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Member postings for ega

Here is a list of all the postings ega has made in our forums. Click on a thread name to jump to the thread.

Thread: Fitting a Drill Chuck Confusion
05/05/2021 21:10:40

I recently commissioned a keyless chuck with B16 taper hole in back, was struck by how far the thick end of the taper arbor projected from the chuck so went to the trouble of turning my own arbor.

The point is apparent from the OP's photo.

Thread: Harrison L5A tool post mod
05/05/2021 21:03:11

Norm:

GHT's tests were on two of his own four way indexing tool posts and, for comparison, on the Myford ditto: four tenths for the "worse" GHT and twelve tenths for the Myford.

GHT's test job (in brass) involved both cross slide movements and tool swaps but, of course, the latter would not be prone to chip contamination. Details in his articles from ME or his Workshop Manual.

One of his reasons for favouring the four way was that he professed never to have met any QCTP user with more than four tool holders; I gather that there are some today with ten times that number!

Thread: Ropey Radio Reception?
05/05/2021 20:46:22

Here is the leaflet - HIH!

cci_000009.jpgcci_000010.jpg

05/05/2021 17:17:59

Nigel Graham 2:

This topic is outside my knowledge but I have a vintage leaflet from the Aerial Manufacturers Association entitled The Enthusiast's Guide to FM Radio Reception which I could send you.

Thread: Harrison L5A tool post mod
05/05/2021 11:09:24
Posted by norm norton on 04/05/2021 10:08:25:

Frank,

It is going to be expensive getting a large number of QC tool holders.

I have some twenty tools lined up on a shelf above my Harrison 140, each sitting on their own packing piece, specifically milled for height for that tool (sorry, I realise you don't have a mill). OK, took me a day to do them all but now that's it, and very low cost. That four sided head is a delight to use and quicker to swap between four tools than QC holders. The indexing balls under my tool post work very well and if I rotate from one tool back to my DRO set facing cutter it is typically within a thou of the correct diameter - about the same as QC tool swaps.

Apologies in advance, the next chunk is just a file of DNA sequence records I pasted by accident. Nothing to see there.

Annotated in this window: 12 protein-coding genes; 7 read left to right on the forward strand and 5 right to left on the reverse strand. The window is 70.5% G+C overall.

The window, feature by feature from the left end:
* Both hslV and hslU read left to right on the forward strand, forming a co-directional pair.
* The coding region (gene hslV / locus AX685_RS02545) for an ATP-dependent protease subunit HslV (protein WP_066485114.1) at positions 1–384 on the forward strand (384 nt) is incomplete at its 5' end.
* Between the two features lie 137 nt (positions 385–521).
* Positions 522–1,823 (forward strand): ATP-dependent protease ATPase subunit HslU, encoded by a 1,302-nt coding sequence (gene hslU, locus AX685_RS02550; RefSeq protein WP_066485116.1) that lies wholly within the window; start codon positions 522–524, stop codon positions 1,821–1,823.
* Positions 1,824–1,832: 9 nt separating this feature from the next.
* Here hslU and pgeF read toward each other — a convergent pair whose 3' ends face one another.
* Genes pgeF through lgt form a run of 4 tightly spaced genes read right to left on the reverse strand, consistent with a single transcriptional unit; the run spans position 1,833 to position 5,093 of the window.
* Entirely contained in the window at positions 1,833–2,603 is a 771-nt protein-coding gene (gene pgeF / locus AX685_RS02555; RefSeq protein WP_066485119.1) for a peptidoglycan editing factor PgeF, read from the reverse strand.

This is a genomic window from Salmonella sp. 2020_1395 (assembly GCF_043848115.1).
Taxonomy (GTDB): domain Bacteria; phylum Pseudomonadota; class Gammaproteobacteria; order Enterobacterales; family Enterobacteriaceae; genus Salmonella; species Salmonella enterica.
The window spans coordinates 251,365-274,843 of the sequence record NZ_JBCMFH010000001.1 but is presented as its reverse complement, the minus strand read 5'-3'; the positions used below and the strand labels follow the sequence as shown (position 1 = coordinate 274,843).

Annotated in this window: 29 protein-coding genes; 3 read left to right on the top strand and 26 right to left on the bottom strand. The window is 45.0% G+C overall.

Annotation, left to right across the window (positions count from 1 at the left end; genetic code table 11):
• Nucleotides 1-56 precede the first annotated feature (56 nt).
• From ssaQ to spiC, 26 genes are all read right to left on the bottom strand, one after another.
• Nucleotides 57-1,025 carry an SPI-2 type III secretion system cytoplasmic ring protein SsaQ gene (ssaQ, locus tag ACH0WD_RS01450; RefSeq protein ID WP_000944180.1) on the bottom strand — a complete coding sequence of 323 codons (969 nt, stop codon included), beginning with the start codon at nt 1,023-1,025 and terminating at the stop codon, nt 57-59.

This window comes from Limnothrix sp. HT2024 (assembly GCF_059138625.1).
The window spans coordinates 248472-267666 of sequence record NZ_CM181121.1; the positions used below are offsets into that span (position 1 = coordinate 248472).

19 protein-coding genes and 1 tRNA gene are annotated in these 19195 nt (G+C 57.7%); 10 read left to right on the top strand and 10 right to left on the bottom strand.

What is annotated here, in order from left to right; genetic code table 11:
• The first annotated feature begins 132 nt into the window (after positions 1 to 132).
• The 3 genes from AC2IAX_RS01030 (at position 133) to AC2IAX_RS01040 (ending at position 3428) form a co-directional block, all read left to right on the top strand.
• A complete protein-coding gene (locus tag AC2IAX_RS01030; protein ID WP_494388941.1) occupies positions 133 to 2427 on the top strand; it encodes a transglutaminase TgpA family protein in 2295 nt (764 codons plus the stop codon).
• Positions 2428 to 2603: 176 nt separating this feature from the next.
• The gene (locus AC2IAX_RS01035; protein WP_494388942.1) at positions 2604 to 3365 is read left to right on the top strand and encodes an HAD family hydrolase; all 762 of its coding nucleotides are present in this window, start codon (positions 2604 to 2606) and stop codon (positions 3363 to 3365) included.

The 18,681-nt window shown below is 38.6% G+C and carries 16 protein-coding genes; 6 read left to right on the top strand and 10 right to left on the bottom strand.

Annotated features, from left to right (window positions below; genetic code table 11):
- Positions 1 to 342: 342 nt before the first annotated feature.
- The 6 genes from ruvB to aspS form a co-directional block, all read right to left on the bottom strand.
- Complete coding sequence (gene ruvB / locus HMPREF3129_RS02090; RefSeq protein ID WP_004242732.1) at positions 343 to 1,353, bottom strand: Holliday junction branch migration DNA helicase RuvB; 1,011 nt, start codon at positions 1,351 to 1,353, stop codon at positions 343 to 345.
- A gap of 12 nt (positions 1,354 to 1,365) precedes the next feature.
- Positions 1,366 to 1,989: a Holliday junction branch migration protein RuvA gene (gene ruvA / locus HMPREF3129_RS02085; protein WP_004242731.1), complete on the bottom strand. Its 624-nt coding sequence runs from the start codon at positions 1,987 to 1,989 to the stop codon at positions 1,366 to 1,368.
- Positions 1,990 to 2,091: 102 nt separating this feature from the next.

Norm

A refreshing change to find a champion of the indexed four way toolpost as opposed to the pick-off QCTP!

At the end of GHT's description of his tool posts for the Myford he set out the results of a series of tests for repeatability showing a maximum deviation of about four tenths of a thou.

Thread: Reading glasses - frosted area
04/05/2021 10:55:32

What about the coating, if any?

Thread: Boring 16mm hole in stainless bar
03/05/2021 23:42:28

Twf:

I don't know CT90 but it sounds good.

Plus one for Hopper's speed point - I actually wondered if you meant the reference to back gear.

Another point is that some suggest a pilot drill no bigger than the chisel point on the final size drill and no intermediate drills if the machine will stand it; this is said to be kinder to the flutes of the larger drill particularly if it is carbon as opposed to HSS (or cobalt).

If you are going to drill rather than bore the ideal would be a three flute core drill (a suitable boring bar would be cheaper and more versatile).

03/05/2021 22:46:57

Twf:

I take it you are using a suitable cutting oil?

I would expect to be able to cut 316 with "ordinary" HSS and doubt that cobalt is essential.

Thread: Quick step mill
02/05/2021 11:08:17

jwb:

Thank you for your helpful further comments. I admit I had failed to note that the instructions do say to invert the machine.

To quote from the promotional colour leaflet "In 1991 a version of the Quick Step Mill, designed for the larger lathe, won the top award in a design competition organised by the Worshipful Company of Turners. This machine created a demand for a smaller version suitable for the 3 1/2" centre lathe and for those lathes not equipped with a quick change toolpost."